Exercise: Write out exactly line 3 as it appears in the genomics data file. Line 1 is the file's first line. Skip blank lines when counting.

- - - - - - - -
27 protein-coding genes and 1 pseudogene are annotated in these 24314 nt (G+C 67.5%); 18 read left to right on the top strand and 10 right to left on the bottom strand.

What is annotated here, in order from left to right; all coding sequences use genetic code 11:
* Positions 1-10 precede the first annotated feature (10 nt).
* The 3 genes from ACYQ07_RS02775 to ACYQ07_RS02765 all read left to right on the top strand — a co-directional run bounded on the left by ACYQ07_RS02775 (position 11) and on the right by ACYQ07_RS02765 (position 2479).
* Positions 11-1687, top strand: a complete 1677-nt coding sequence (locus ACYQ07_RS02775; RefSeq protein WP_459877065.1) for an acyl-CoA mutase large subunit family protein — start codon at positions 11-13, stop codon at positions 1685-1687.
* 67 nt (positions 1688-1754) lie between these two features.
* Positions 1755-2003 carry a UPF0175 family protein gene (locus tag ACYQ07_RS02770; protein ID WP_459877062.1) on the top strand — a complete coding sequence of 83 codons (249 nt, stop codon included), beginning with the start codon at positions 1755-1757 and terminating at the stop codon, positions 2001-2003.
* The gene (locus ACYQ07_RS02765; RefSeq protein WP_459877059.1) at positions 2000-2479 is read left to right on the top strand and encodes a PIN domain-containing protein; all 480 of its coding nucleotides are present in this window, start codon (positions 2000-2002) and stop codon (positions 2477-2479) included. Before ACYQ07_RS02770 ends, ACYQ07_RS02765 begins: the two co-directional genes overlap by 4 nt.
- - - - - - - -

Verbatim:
* Positions 1-10 precede the first annotated feature (10 nt).